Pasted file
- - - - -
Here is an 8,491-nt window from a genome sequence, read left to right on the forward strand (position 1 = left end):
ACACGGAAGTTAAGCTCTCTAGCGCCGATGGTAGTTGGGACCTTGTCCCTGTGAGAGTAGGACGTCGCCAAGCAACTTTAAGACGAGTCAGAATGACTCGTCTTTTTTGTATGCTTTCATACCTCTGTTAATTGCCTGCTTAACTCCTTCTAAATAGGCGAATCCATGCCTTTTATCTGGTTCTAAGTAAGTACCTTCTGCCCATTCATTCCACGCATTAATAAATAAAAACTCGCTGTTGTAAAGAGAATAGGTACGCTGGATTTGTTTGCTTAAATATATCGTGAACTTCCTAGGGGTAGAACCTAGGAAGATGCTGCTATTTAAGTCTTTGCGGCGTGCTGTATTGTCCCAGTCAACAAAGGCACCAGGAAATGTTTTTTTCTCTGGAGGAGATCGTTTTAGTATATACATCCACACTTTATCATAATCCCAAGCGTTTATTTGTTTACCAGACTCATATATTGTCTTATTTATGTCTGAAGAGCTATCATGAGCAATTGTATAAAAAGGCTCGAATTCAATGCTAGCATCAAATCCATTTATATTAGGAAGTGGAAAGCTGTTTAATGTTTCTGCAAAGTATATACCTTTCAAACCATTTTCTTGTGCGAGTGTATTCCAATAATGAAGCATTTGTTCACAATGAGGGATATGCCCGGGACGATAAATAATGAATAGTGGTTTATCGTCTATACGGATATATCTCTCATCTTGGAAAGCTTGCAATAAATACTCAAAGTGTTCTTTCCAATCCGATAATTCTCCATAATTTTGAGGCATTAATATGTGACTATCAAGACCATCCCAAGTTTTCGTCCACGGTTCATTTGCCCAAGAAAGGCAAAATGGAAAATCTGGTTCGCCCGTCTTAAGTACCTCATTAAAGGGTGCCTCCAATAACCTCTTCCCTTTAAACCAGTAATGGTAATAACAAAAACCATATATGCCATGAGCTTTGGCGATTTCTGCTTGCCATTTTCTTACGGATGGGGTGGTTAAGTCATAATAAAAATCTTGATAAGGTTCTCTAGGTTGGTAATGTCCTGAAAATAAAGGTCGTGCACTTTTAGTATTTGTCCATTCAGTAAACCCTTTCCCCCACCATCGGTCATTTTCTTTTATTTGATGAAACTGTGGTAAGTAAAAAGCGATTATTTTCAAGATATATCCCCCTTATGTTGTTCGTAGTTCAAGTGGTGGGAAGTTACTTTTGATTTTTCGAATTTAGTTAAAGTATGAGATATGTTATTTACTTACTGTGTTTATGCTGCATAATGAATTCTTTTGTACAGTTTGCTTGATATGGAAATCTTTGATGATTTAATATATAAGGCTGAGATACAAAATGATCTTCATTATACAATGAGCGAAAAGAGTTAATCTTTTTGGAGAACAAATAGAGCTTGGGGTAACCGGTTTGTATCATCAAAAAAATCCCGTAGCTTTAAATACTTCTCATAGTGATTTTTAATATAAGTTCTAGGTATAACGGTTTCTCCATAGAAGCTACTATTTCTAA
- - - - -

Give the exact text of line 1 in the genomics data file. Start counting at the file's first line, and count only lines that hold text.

Here is an 8,491-nt window from a genome sequence, read left to right on the forward strand (position 1 = left end):